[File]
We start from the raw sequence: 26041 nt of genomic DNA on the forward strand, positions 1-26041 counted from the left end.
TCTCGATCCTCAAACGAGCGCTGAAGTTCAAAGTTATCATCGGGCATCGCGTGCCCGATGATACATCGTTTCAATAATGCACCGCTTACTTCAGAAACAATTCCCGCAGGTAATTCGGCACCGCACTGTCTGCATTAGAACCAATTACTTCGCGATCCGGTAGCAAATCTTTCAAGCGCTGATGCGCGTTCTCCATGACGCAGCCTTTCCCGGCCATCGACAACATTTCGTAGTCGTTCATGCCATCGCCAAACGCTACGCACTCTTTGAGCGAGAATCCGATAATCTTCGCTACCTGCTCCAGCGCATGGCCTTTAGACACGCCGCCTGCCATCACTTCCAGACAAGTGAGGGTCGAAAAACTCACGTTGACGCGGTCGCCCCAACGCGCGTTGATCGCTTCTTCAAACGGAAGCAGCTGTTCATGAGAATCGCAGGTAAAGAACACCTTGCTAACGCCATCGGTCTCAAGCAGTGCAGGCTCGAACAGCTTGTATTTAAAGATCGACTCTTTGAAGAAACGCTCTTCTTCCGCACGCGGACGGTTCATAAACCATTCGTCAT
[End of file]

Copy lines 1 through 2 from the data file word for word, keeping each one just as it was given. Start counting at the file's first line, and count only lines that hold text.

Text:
We start from the raw sequence: 26041 nt of genomic DNA on the forward strand, positions 1-26041 counted from the left end.
TCTCGATCCTCAAACGAGCGCTGAAGTTCAAAGTTATCATCGGGCATCGCGTGCCCGATGATACATCGTTTCAATAATGCACCGCTTACTTCAGAAACAATTCCCGCAGGTAATTCGGCACCGCACTGTCTGCATTAGAACCAATTACTTCGCGATCCGGTAGCAAATCTTTCAAGCGCTGATGCGCGTTCTCCATGACGCAGCCTTTCCCGGCCATCGACAACATTTCGTAGTCGTTCATGCCATCGCCAAACGCTACGCACTCTTTGAGCGAGAATCCGATAATCTTCGCTACCTGCTCCAGCGCATGGCCTTTAGACACGCCGCCTGCCATCACTTCCAGACAAGTGAGGGTCGAAAAACTCACGTTGACGCGGTCGCCCCAACGCGCGTTGATCGCTTCTTCAAACGGAAGCAGCTGTTCATGAGAATCGCAGGTAAAGAACACCTTGCTAACGCCATCGGTCTCAAGCAGTGCAGGCTCGAACAGCTTGTATTTAAAGATCGACTCTTTGAAGAAACGCTCTTCTTCCGCACGCGGACGGTTCATAAACCATTCGTCAT